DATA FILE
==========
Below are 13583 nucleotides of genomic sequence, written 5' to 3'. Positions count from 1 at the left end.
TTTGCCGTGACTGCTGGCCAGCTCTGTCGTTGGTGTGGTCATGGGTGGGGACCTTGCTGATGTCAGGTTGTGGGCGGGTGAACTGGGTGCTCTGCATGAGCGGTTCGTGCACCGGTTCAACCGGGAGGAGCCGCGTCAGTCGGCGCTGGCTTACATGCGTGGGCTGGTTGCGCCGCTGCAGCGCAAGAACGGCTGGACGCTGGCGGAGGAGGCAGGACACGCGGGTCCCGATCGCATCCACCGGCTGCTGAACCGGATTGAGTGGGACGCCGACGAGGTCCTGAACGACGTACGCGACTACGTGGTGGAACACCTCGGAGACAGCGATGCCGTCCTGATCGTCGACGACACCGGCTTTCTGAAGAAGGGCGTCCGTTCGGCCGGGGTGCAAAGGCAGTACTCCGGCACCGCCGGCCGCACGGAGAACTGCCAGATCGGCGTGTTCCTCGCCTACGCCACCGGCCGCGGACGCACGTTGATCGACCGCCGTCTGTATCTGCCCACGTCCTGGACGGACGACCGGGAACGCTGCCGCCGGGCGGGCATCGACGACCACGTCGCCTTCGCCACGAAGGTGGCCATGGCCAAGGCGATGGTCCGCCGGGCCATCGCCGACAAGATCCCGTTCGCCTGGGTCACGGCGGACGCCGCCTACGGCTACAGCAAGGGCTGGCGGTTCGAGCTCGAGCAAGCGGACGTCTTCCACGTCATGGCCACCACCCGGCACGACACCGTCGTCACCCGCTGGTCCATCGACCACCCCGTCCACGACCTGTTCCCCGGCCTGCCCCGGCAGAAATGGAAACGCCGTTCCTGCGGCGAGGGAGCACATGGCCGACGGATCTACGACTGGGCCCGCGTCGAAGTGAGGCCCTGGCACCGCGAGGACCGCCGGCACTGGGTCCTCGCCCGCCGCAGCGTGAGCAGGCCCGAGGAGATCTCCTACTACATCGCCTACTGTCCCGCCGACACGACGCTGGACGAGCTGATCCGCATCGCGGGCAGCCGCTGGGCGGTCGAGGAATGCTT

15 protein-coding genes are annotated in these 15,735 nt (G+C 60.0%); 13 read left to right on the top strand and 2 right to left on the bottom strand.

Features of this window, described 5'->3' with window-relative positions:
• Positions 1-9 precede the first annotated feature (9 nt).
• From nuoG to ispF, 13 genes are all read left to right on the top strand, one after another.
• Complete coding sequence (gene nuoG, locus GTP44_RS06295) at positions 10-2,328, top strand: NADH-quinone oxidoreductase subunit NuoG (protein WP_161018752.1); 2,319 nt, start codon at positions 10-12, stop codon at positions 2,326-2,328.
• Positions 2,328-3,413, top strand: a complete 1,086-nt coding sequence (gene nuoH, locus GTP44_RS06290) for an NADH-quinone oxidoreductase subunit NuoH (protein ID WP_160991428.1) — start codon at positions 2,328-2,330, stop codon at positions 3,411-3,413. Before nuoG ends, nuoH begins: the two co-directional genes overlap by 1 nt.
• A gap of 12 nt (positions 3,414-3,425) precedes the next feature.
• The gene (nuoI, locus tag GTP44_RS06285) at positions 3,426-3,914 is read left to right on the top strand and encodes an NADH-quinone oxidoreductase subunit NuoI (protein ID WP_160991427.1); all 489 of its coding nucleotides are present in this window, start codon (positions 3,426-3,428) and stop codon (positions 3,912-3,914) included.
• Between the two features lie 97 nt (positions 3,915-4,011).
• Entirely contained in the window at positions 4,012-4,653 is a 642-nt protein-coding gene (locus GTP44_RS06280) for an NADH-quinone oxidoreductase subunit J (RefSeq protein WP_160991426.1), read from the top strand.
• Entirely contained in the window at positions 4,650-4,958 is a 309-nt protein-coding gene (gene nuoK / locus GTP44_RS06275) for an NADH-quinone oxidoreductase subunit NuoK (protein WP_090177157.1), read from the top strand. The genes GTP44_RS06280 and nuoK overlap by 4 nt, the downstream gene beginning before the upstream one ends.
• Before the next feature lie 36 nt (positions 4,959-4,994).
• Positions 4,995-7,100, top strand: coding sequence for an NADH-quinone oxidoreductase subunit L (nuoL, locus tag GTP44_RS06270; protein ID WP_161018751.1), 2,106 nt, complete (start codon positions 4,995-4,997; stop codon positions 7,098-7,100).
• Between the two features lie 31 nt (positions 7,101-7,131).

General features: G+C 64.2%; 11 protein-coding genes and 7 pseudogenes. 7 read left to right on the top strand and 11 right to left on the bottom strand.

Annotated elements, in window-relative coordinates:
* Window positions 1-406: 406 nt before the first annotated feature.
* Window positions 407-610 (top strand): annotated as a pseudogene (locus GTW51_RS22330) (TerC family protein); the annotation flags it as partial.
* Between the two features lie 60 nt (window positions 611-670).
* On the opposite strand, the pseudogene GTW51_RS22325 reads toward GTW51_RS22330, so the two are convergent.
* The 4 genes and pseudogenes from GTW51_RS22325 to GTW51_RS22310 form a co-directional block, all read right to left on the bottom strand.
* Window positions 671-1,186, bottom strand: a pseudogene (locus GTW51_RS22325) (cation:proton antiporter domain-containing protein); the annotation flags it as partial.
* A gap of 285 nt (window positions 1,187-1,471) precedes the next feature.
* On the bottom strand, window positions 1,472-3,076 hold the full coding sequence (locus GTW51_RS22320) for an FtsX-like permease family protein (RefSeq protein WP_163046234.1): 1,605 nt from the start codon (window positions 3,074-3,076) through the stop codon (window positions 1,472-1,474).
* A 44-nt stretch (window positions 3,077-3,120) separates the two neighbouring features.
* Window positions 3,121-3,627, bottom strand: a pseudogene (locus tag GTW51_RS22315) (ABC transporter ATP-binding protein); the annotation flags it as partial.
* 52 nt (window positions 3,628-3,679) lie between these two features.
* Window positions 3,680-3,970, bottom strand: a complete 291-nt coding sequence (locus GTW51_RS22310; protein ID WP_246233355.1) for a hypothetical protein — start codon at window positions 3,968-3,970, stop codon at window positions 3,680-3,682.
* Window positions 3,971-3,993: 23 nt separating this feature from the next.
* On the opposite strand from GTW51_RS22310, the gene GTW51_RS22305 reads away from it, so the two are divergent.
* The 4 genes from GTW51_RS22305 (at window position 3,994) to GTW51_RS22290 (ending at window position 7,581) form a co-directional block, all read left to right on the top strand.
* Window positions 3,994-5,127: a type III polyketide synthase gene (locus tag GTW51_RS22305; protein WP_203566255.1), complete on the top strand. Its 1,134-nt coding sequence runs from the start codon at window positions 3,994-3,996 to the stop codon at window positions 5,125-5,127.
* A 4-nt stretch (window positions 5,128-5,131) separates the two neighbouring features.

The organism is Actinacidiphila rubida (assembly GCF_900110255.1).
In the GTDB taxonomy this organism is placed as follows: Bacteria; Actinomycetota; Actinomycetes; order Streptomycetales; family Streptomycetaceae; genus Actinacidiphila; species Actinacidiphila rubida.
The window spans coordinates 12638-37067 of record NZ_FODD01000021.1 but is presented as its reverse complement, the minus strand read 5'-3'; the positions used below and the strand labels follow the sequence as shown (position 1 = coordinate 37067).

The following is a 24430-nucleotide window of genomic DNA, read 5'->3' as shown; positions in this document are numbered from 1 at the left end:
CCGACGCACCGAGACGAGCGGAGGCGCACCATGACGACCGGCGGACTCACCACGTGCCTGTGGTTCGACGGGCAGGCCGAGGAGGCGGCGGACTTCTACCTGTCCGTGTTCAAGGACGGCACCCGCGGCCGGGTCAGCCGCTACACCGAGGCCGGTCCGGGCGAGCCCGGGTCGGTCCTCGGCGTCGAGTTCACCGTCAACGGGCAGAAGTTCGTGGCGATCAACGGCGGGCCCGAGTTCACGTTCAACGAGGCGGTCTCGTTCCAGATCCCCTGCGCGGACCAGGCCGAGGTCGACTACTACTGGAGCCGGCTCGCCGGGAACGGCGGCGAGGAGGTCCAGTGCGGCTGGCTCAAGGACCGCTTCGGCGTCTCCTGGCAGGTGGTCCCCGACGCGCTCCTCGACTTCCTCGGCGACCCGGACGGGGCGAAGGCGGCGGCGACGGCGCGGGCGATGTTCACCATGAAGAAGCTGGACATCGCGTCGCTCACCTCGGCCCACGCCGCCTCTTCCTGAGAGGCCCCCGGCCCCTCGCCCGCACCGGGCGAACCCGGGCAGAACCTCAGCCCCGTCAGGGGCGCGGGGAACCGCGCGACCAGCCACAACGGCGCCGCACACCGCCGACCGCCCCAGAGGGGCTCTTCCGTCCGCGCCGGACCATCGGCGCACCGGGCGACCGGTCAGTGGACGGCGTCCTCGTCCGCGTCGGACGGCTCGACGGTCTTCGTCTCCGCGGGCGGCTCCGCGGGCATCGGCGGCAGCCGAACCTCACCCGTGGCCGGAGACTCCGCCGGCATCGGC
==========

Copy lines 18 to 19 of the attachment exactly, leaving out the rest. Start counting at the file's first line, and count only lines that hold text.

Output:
Annotated elements, in window-relative coordinates:
* Window positions 1-406: 406 nt before the first annotated feature.